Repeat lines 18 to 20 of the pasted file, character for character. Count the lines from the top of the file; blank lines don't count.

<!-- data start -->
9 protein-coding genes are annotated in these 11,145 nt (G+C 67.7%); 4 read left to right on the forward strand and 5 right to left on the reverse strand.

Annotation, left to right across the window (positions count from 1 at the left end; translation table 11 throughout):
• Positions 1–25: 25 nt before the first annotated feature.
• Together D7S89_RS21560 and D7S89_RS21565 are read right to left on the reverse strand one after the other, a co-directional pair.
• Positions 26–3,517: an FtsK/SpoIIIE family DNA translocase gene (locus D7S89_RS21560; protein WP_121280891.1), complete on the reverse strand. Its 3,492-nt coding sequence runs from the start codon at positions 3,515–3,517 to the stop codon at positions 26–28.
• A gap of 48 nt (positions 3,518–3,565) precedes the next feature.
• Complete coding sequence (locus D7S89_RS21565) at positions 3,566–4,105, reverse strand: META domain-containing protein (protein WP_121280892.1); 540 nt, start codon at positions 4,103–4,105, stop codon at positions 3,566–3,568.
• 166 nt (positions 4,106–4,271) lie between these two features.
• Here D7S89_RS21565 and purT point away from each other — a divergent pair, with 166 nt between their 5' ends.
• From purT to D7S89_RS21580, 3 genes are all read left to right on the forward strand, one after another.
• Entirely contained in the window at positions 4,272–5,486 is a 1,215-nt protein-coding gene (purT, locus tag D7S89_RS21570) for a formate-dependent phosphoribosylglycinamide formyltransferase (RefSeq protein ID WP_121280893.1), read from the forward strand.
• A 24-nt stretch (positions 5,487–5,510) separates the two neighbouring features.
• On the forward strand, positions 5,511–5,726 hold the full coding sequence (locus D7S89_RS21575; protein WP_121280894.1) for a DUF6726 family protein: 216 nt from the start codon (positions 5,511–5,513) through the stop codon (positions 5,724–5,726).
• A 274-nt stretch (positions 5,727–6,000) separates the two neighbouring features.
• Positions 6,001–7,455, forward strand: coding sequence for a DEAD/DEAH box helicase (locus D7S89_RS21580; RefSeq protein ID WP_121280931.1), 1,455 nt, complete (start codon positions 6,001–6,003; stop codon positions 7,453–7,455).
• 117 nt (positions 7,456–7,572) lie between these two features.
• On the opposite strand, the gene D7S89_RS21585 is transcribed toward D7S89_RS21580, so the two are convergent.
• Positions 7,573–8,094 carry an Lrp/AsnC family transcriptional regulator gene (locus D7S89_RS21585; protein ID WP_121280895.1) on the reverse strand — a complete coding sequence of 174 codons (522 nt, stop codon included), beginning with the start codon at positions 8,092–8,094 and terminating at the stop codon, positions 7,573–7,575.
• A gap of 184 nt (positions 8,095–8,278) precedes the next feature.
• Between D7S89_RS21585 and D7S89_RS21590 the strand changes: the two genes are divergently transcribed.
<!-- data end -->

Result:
• Positions 7,573–8,094 carry an Lrp/AsnC family transcriptional regulator gene (locus D7S89_RS21585; protein ID WP_121280895.1) on the reverse strand — a complete coding sequence of 174 codons (522 nt, stop codon included), beginning with the start codon at positions 8,092–8,094 and terminating at the stop codon, positions 7,573–7,575.
• A gap of 184 nt (positions 8,095–8,278) precedes the next feature.
• Between D7S89_RS21585 and D7S89_RS21590 the strand changes: the two genes are divergently transcribed.